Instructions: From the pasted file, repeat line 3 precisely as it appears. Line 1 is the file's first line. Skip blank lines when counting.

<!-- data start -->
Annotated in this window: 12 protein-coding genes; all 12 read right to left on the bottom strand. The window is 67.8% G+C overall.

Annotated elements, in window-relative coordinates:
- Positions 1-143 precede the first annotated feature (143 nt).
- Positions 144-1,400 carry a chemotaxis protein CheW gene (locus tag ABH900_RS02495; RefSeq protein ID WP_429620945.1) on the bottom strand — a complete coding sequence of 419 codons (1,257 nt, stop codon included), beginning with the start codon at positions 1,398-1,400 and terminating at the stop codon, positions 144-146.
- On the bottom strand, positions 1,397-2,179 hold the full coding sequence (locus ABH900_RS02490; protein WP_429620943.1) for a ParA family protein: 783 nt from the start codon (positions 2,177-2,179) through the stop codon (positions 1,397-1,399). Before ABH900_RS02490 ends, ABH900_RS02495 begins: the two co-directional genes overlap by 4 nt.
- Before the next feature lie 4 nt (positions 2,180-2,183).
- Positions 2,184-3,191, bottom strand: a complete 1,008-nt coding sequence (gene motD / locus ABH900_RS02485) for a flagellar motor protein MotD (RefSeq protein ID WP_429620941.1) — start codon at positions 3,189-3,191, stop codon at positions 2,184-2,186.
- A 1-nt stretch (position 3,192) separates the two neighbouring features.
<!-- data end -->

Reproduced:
- Positions 1-143 precede the first annotated feature (143 nt).